Quality news, views and analysis of issues that affect and inform us in the Douglas Shire.

COVID-19 UPDATE / Immunity and Vaccine Development

Dr Doug Quarry from International SOS shares the very latest insights on the development of COVID immunity and vaccine development

DR DOUG QUARRY


In this edition:

1.     Janssen/J&J have applied for an EUA for their vaccine. FDA to meet 26 February 2021

2.     Russia’s Sputnik V vaccine is 91% effective in preventing COVID-19

3.     The place of Sputnik V in international vaccine campaigns

4.     Oxford/AZN vaccine 76% effective for three months after single dose

5.     The 20-49-year old group accounts for 65% of the US pandemic

6.     Vaccine efficacy in pictures

7.     Dutch to introduce rapid breath tests for COVID-19

8.     Viral load is a leading driver of SARS-CoV-2 transmission

9.     Why India’s coronavirus cases are plummeting

10.  GSK and CureVac plan second-generation mRNA vaccine to cover variants

11.  Recovered COVID patients likely protected for at least six months

12.  Coronavirus is in the air – there’s too much focus on surfaces

13.  Summary table of Phase 3 trials

14.  Canada’s daily vaccination rate now the lowest in the G7

15.  Ireland has turned around one of the biggest spikes in COVID-19 cases in the world

16.  Biden Administration considering sending masks to all Americans


1.     Janssen / J&J have applied for an EUA for their one-shot vaccine

Johnson & Johnson has announced the submission of Application to the US Food and Drug Administration (FDA) for Emergency Use Authorization (EUA)  of its single-dose Janssen COVID-19 vaccine candidate. The FDA has scheduled a meeting of its Vaccines and Related Biological Products Advisory Committee (VRBPAC) on 23 February to discuss the submission.


2.     Russia’s Sputnik V vaccine is 91% effective in preventing COVID-19

Peer reviewed interim analysis of the Phase 3 trial of Russia’s Sputnik V two-dose vaccine, published in the Lancet, has found the vaccine to be safe and highly effective. Overall, it is 91.6% effective in preventing COVID-19, and was completely protective against severe forms of COVID-19.

The study recruited 21,000 adult participants who either received vaccine or placebo. From day 21 after the first dose of vaccine; 0.1% of participants in the vaccine group and 1.3% in the placebo group were confirmed to have COVID-19. No serious adverse events were found in the vaccine group. 

“The suggested lessening of disease severity after one dose is particularly encouraging for current dose-sparing strategies,” reports the study.


3.     The place of Sputnik V in international vaccine campaigns

NPR.org published an interview with Judy Twigg, a political scientist at Virginia Commonwealth University.

When asked if Russia had damaged its credibility by approving Sputnik V for emergency use before publishing the data, Ms Twigg answered that now we have several months of data for large-scale administration of the vaccine, the question is now not so much the scientific validity of the vaccine, but more the implications of taking a vaccine from Russia.

Ms Twigg also commented that “Argentina (has) got the first big shipment (of Sputnik V). And now there are dozens of countries that are getting shipments of the vaccine but more importantly are getting licensing and production deals with Russia so that those countries can make the vaccine on their own or buy it from other third-party producers like India.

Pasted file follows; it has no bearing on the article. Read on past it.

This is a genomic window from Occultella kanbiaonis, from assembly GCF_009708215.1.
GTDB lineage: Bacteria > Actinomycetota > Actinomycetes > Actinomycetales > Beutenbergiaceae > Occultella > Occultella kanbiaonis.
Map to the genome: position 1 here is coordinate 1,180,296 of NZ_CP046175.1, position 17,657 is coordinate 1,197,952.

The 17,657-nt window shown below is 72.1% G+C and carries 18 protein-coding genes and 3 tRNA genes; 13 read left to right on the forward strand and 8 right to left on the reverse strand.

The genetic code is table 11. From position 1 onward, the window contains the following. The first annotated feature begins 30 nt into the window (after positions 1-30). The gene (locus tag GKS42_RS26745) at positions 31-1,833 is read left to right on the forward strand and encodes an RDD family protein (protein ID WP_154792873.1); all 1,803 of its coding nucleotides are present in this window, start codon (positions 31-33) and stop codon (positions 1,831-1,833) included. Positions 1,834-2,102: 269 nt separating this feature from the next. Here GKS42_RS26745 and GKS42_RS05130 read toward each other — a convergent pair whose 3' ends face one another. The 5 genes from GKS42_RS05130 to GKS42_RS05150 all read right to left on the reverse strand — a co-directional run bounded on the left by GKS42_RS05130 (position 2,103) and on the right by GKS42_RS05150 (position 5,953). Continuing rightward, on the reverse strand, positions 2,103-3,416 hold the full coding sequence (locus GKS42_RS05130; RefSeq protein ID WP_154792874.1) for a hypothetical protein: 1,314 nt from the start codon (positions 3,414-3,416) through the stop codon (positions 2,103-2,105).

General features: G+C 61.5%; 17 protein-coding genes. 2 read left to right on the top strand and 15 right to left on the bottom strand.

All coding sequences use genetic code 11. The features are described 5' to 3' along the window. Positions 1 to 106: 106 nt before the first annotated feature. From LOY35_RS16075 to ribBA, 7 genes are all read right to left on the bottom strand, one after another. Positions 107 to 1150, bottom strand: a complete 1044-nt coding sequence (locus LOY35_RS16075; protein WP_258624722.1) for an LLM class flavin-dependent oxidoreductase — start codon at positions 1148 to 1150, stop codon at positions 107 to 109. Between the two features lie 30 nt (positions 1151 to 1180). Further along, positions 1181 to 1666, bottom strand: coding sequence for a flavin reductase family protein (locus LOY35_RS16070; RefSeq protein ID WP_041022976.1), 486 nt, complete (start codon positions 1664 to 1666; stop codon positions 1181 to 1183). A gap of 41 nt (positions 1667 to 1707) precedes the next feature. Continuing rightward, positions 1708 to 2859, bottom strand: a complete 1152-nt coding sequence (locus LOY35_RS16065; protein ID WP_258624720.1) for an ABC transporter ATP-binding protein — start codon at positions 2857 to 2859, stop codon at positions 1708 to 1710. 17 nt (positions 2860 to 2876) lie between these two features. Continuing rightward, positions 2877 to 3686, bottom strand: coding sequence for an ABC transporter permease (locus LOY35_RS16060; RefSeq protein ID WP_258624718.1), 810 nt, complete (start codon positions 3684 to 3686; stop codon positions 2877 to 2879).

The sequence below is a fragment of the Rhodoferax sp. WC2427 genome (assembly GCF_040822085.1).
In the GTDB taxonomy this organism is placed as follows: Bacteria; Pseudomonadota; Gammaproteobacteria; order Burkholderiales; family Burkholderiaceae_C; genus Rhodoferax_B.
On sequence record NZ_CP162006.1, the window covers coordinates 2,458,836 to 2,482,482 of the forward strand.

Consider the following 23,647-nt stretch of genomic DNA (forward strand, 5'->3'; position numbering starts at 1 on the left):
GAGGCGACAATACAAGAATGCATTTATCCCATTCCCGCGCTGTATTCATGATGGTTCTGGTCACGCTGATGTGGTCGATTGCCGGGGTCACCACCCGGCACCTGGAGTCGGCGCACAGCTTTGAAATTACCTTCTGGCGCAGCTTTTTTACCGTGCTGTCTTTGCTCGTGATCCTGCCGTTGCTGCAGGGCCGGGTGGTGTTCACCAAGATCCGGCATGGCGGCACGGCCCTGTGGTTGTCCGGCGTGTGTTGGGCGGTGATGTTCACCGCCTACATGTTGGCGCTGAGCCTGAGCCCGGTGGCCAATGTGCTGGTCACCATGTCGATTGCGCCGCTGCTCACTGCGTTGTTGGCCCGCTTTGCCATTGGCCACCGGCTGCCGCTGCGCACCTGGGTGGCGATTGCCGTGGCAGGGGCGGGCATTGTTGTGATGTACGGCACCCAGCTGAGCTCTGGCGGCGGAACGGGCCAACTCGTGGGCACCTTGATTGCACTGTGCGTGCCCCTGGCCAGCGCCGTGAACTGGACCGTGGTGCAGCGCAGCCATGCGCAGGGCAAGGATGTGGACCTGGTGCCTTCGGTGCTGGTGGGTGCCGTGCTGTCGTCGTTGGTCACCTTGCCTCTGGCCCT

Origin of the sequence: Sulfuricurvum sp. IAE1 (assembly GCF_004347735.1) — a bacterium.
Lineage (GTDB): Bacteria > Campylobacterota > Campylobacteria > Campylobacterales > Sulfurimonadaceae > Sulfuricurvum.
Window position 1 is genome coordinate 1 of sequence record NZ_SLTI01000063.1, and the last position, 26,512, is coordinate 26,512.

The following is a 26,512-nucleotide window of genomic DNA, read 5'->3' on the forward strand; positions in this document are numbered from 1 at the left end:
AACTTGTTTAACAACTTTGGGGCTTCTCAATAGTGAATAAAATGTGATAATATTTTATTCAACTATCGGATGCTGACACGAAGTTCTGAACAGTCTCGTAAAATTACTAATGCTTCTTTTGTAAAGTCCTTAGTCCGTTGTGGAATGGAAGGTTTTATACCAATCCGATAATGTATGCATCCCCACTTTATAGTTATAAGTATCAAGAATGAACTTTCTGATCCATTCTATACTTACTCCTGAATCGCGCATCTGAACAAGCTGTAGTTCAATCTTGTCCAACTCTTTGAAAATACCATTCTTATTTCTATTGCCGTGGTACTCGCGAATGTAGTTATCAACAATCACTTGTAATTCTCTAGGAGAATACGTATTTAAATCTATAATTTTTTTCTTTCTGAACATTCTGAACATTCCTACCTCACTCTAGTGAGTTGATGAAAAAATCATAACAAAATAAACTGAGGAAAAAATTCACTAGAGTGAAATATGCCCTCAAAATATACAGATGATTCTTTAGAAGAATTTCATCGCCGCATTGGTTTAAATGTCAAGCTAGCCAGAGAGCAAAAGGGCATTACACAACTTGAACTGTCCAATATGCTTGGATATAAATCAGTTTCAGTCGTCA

“This is important because of what’s been labeled the vaccine nationalism that’s been practiced by the rich countries, by the United States and Western Europe, which have enormous pre-purchasing agreements for so much of the existing vaccine that it’s leaving many of the poor and even some of the lower-middle-income and middle-income countries on the sidelines.

“This is a prime opportunity for countries like Russia and China, as well, to exercise some soft power, to gain some diplomatic advantage by moving into this vacuum that’s been created by the lack of supply of some of the Western-generated vaccines.”


4.     Oxford/AZN vaccine 76% effective for three months after single dose

Reuters reports that the: “Oxford/AstraZeneca’s COVID-19 vaccine had 76% efficacy against symptomatic infection for three months after a single dose, which increased if the second shot was delayed.

“The findings of the paper, published ahead of peer-review by Preprints with The Lancet, supported Britain’s decision to extend the interval between initial and booster doses of the shot to 12 weeks, Oxford said on Tuesday.

“However, the new study did not address concerns about a lack of data on efficacy among the oldest citizens.

“Andrew Pollard, Chief Investigator of the Oxford Vaccine Trial, said the data showed the 12-week interval between doses was “the optimal approach to roll out, and reassures us that people are protected from 22 days after a single dose”.


5.     The 20-49-year old group accounts for 65% of the US pandemic

Science reports a study into the demographics of COVID-19 in the US and UK.  The results showed that, as of October 2020, at least 65% of COVID-19 infections in the US originate from individuals aged 20-49.

International SOS Comment:  a good understanding of the demographics of transmission is important to steer efforts to combat the pandemic.


6.     Vaccine efficacy in pictures

This tweetorial from Natalie Dean** explains how a vaccine’s efficacy can be measured by different parameters:

·       Efficacy preventing mild and moderate disease but not infection

·       Efficacy preventing mild and moderate disease and infection

***Natalie E Dean: Assistant Professor of Biostatistics at the University of Florida, specializing in emerging infectious diseases and vaccine study design.


7.     Dutch to introduce rapid breath tests for COVID-19

Reuters reports that: “The Netherlands is to introduce rapid COVID-19 breath tests to sites across the country to speed up the testing process and make it less intrusive.

“Testing facilities in Amsterdam have started using the SpiroNose, a machine which requires a person to breathe into it to indicate a possible coronavirus infection within a minute.